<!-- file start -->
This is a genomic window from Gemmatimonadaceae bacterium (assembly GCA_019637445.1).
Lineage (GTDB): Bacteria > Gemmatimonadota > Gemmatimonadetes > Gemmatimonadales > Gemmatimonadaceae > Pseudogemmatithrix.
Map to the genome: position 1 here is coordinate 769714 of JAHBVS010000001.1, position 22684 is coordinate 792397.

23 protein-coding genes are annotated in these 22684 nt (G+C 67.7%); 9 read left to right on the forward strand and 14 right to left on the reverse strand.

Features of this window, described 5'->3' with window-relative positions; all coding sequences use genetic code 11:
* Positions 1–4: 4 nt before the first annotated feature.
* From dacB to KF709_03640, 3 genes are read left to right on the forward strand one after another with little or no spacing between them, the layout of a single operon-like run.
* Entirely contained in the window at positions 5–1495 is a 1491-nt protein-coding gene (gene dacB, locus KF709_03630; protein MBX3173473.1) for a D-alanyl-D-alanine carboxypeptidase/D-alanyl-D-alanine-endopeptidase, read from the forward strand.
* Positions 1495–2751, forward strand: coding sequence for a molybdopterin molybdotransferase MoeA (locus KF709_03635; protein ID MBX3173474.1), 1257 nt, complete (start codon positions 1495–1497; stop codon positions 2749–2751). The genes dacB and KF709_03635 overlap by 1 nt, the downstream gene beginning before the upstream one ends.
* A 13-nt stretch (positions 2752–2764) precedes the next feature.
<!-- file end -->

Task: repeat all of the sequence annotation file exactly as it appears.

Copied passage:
This is a genomic window from Gemmatimonadaceae bacterium (assembly GCA_019637445.1).
Lineage (GTDB): Bacteria > Gemmatimonadota > Gemmatimonadetes > Gemmatimonadales > Gemmatimonadaceae > Pseudogemmatithrix.
Map to the genome: position 1 here is coordinate 769714 of JAHBVS010000001.1, position 22684 is coordinate 792397.

23 protein-coding genes are annotated in these 22684 nt (G+C 67.7%); 9 read left to right on the forward strand and 14 right to left on the reverse strand.

Features of this window, described 5'->3' with window-relative positions; all coding sequences use genetic code 11:
* Positions 1–4: 4 nt before the first annotated feature.
* From dacB to KF709_03640, 3 genes are read left to right on the forward strand one after another with little or no spacing between them, the layout of a single operon-like run.
* Entirely contained in the window at positions 5–1495 is a 1491-nt protein-coding gene (gene dacB, locus KF709_03630; protein MBX3173473.1) for a D-alanyl-D-alanine carboxypeptidase/D-alanyl-D-alanine-endopeptidase, read from the forward strand.
* Positions 1495–2751, forward strand: coding sequence for a molybdopterin molybdotransferase MoeA (locus KF709_03635; protein ID MBX3173474.1), 1257 nt, complete (start codon positions 1495–1497; stop codon positions 2749–2751). The genes dacB and KF709_03635 overlap by 1 nt, the downstream gene beginning before the upstream one ends.
* A 13-nt stretch (positions 2752–2764) precedes the next feature.